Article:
Every 20 minutes or so, Kate Casaletto tries to think of a funny joke. If the 27-year-old mother-to-be can’t come up with one, she calls her sister or her mother to chat — one of them is bound to crack her up.
“It’s really important to laugh,” Casaletto said.
Casaletto needs humor to cope with the extraordinary anxieties of pregnancy amid a pandemic, worries that compound the usual stresses of bringing a child into the world.
Little is known about how the coronavirus affects pregnant women. Pregnancy tamps down the immune system, making women more susceptible to infections. And other respiratory viruses, such as influenza, can be devastating, leading to hospitalization or preterm labor. For these reasons, the American College of Obstetricians and Gynecologists advises that “pregnant women should be considered an at-risk population for COVID-19.”
But what is known from small studies is comforting: So far, there’s no evidence that pregnant women are more susceptible to coronavirus than others, and no evidence that women infected with the coronavirus have worse pregnancy outcomes than those who are not infected.
One study of nine women in China found that the virus did not cross the placenta or get into breast milk. The women delivered healthy babies. But a study published Thursday of 33 pregnant women with COVID-19 in China found that three delivered babies were infected with the virus, possibly transmitted in the uterus. Overall, however, “outcomes were favorable” for the 33 babies.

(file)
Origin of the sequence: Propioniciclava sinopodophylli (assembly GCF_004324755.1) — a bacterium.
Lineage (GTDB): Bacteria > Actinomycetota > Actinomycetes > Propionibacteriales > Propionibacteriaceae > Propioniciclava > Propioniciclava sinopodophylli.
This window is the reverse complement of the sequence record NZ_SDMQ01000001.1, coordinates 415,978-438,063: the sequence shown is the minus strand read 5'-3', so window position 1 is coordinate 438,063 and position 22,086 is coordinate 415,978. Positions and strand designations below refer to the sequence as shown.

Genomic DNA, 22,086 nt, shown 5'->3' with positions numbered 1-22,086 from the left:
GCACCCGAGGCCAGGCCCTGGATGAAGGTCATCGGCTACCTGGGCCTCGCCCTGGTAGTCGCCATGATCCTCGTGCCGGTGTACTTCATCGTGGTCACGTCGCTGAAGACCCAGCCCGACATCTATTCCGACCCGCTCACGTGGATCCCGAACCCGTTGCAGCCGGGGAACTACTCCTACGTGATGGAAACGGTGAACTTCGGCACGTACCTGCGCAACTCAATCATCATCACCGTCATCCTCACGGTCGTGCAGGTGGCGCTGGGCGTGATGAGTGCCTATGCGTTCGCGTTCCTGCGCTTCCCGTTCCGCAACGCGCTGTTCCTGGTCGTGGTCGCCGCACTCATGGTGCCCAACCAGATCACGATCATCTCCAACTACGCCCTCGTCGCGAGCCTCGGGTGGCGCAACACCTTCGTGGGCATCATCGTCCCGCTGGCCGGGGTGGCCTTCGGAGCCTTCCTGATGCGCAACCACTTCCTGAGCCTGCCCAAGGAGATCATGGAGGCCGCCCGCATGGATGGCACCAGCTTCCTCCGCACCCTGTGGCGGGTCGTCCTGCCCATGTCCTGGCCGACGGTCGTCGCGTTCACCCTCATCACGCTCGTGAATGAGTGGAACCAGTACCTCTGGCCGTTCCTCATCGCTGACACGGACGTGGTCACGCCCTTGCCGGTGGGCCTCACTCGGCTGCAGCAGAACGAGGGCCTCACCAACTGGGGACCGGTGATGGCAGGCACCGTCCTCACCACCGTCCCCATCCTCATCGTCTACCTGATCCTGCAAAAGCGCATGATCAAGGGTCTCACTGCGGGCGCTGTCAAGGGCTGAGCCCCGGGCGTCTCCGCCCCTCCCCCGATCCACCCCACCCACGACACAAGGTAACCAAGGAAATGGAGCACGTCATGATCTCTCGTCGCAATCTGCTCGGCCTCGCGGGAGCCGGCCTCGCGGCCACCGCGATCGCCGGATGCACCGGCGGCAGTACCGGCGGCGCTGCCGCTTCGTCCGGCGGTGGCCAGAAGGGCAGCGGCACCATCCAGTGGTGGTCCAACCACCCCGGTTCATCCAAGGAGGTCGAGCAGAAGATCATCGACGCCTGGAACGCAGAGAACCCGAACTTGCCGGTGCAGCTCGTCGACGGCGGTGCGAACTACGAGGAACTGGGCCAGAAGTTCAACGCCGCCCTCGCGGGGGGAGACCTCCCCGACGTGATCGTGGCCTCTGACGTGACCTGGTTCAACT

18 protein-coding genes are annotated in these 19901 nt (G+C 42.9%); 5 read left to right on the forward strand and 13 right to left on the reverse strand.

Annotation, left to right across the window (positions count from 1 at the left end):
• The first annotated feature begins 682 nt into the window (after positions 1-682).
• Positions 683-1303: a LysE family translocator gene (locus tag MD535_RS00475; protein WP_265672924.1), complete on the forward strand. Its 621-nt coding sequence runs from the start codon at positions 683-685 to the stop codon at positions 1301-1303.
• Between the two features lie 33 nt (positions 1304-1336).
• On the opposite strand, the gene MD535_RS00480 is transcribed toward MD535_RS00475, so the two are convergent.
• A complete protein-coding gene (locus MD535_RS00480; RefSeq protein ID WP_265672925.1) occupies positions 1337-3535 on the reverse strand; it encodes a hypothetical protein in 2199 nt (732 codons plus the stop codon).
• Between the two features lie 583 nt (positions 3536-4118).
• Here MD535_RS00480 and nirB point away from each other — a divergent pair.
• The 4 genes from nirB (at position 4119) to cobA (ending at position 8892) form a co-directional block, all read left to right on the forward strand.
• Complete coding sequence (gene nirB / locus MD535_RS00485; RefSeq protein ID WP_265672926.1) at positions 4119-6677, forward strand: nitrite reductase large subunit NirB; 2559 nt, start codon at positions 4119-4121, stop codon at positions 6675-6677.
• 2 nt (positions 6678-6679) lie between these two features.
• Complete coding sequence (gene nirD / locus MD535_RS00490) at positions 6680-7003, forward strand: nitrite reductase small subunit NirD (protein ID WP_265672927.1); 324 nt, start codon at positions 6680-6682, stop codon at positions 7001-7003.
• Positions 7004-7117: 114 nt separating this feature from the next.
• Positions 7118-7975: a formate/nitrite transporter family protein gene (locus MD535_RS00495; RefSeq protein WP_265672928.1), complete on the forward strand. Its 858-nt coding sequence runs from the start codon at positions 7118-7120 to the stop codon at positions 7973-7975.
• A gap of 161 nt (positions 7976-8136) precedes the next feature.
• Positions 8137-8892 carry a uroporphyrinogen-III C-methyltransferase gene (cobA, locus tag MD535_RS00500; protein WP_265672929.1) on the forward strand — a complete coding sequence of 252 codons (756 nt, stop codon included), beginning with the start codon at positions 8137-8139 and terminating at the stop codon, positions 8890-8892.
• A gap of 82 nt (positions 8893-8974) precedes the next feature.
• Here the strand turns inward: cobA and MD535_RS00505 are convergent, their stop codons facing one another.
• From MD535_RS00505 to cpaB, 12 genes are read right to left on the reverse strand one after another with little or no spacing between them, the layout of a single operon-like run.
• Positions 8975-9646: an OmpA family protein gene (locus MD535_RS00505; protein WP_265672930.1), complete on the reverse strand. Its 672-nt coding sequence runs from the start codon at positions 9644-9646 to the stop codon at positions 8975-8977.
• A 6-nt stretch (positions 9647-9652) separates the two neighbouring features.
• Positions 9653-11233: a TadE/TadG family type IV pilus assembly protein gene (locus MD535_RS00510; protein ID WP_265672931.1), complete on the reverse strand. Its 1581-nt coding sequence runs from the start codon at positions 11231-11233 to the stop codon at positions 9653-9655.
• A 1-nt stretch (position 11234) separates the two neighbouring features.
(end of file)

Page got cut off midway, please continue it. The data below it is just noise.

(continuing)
“This is a brand-new virus, and we don’t know what we’re dealing with,” said Dr. Maryanne C. Bombaugh, an obstetrician-gynecologist who is president of the Massachusetts Medical Society. “We don’t know exactly how it behaves in pregnant women. We are in very, very uncharted territory.”
But the risk of infection is only one of many uncertainties that pregnant women face.
What if the hospital is overrun with respiratory illnesses and there aren’t enough beds for labor and delivery? What if the mother becomes infected shortly before delivery and has to be separated from her child at birth, as is currently recommended? What if she goes into preterm labor and faces daily risks visiting her baby in the hospital?